The Bugle Boy Of Estes Park
By: Kris Hazelton
It doesn’t take long to figure out that the rut, the elk mating season, is in full swing in Estes Park. The shrill sound of bull elk bugling can be heard throughout the Estes Valley as we watch the bulls earnestly gathering their harems and fighting off their rivals.
Last weekend, one of Estes Park’s biggest bulls was very pumped up with testosterone and began chasing anything that moved around him. (This bull happened to be the bull that had Christmas lights in his antlers we featured in the EP News several weeks ago). This bull had become quite aggressive and began charging at cars and people and even managed to poke a hole in a car with his antlers.
Rick Spowart CDOW Manager got a call from the 18 Hole Golf Course on Saturday about this particular elk. Staff at the golf course had to close off some of the holes because this bull was charging carts and people, anything that came too close to his harem of cows. Spowart realized that someone was bound to get hurt by this massive animal and he decided he would tranquilize the bull and cut his antlers off, a painless procedure for the elk. This technique has been used successfully in Banff, Canada and Yellowstone National Park with particularly aggressive bulls.
Spowart shot a tranquilizing dart into the animal and a crowd began to gather off of Fish Creek Road to watch events unfold. The bull went down and when Rick would attempt to see if he was ‘out’ enough to saw off his antlers, the bull would pick his head up and look right at him. Another dose of tranquilizer had to be administered by Rick.
As soon as the bull was out of commission, rival bulls in the area quickly made off with his harem of cows, taking them as their own.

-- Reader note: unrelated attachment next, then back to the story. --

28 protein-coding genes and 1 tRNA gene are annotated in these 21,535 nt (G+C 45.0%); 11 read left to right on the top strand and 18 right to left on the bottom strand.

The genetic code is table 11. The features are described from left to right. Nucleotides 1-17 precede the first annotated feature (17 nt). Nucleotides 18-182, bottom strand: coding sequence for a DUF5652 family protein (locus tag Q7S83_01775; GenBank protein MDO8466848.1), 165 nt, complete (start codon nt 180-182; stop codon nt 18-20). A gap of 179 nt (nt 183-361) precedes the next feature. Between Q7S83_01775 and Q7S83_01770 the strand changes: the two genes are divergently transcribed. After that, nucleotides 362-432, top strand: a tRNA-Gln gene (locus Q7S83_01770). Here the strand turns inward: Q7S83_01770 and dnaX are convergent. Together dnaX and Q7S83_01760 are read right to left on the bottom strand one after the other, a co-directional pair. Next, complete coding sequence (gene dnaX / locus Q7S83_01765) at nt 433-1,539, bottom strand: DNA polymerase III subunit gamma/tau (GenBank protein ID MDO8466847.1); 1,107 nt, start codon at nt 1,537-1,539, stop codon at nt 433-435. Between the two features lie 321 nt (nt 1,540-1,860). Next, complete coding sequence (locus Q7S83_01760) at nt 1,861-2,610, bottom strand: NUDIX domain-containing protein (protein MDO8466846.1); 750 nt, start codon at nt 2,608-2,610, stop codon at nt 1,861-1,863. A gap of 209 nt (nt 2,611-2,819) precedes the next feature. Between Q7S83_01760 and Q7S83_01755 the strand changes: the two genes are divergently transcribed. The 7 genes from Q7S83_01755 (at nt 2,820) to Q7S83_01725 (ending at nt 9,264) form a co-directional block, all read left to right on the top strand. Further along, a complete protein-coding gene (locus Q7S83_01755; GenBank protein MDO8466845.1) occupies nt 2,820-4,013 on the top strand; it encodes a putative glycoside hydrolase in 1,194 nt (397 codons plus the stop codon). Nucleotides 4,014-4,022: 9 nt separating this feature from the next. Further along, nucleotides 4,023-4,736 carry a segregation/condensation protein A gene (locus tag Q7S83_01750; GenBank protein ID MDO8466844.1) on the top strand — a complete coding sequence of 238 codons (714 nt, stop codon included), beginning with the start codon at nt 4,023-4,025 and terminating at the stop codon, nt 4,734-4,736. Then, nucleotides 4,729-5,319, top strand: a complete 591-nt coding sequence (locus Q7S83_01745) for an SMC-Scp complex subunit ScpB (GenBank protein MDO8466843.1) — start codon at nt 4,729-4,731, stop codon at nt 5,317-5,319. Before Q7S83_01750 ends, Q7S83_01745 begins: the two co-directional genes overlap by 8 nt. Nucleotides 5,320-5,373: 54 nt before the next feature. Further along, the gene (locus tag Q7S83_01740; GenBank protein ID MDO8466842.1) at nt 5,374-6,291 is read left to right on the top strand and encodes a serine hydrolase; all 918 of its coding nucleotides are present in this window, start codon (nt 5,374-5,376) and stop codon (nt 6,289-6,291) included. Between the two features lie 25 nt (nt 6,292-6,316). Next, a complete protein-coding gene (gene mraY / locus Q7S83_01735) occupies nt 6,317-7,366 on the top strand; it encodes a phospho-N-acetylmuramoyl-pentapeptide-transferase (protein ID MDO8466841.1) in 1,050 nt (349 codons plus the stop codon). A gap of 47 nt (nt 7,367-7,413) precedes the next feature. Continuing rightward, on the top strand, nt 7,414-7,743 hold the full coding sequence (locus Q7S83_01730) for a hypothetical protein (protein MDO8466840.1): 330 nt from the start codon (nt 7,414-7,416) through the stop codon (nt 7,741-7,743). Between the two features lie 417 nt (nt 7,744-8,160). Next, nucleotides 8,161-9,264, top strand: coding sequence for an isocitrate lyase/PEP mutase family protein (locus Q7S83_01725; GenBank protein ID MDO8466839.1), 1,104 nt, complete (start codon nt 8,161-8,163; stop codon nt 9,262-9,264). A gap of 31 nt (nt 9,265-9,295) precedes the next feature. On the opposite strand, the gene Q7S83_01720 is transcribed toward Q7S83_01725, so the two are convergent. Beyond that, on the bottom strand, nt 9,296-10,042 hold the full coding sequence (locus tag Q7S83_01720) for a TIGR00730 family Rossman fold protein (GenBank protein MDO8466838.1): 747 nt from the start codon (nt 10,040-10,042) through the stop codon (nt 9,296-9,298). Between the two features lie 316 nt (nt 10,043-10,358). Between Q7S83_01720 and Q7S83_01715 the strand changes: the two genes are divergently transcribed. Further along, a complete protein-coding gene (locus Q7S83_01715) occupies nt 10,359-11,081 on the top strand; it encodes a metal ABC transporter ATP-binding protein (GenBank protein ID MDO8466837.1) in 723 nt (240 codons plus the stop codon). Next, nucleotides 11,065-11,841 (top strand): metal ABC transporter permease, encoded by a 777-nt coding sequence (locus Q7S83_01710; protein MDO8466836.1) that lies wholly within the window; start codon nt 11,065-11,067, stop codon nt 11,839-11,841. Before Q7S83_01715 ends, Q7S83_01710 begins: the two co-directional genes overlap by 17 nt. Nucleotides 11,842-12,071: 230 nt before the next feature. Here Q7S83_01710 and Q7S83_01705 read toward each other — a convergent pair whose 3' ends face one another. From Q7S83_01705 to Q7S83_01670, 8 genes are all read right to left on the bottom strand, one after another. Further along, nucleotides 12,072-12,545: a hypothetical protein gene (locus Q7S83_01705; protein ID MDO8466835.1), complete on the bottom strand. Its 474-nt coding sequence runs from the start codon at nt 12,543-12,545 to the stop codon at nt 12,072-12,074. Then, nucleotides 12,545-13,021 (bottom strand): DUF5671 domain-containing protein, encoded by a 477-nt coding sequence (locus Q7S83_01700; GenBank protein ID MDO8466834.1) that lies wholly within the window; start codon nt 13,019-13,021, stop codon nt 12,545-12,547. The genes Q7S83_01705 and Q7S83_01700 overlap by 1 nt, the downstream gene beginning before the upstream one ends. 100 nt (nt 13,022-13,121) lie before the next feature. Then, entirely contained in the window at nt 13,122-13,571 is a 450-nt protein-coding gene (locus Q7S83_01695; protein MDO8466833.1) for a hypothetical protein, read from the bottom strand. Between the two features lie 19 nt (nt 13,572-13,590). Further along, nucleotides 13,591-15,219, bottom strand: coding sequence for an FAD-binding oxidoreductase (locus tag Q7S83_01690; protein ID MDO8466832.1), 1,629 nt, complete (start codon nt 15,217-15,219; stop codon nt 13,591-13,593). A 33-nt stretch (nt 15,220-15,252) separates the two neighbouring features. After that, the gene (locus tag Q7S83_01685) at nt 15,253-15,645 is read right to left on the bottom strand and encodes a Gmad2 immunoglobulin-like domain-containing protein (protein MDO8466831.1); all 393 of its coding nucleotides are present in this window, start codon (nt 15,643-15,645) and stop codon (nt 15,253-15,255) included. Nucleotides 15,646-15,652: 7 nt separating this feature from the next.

As the bull dozed off, Rick got his saw and cut the bulls antlers off under the brow tines. It may seem like a sad thing to do, but it saved this bull’s life as the only other option was to euthanize him due to the fact that he was such a danger to anyone in his vicinity.
After the antlers were removed, it took until about 10 p.m. before he finally was up and walking again. DOW volunteer Jane Zmijewski watched the bull to make sure he woke up from the tranquilizer and that the other bulls left him alone. She said that as soon as he was up, he began sparring with the other bulls who were still hanging around watching him. She said, “He got up and almost immediately ran over to spar with another bull. I kind of cringed when I heard them hit, the bull without antlers didn’t realize what had just happened to him and his forehead crashed into the head of the other bull. I think he realized then right away that his antlers were now missing!”
Spowart checked on the bull the next morning and found him calmly resting in amongst the aspens, alive and well. The remainder of the rut will be a quiet one now for this particular bull and next spring, he’ll re-grow a new set of antlers and be ready to face his rivals once again.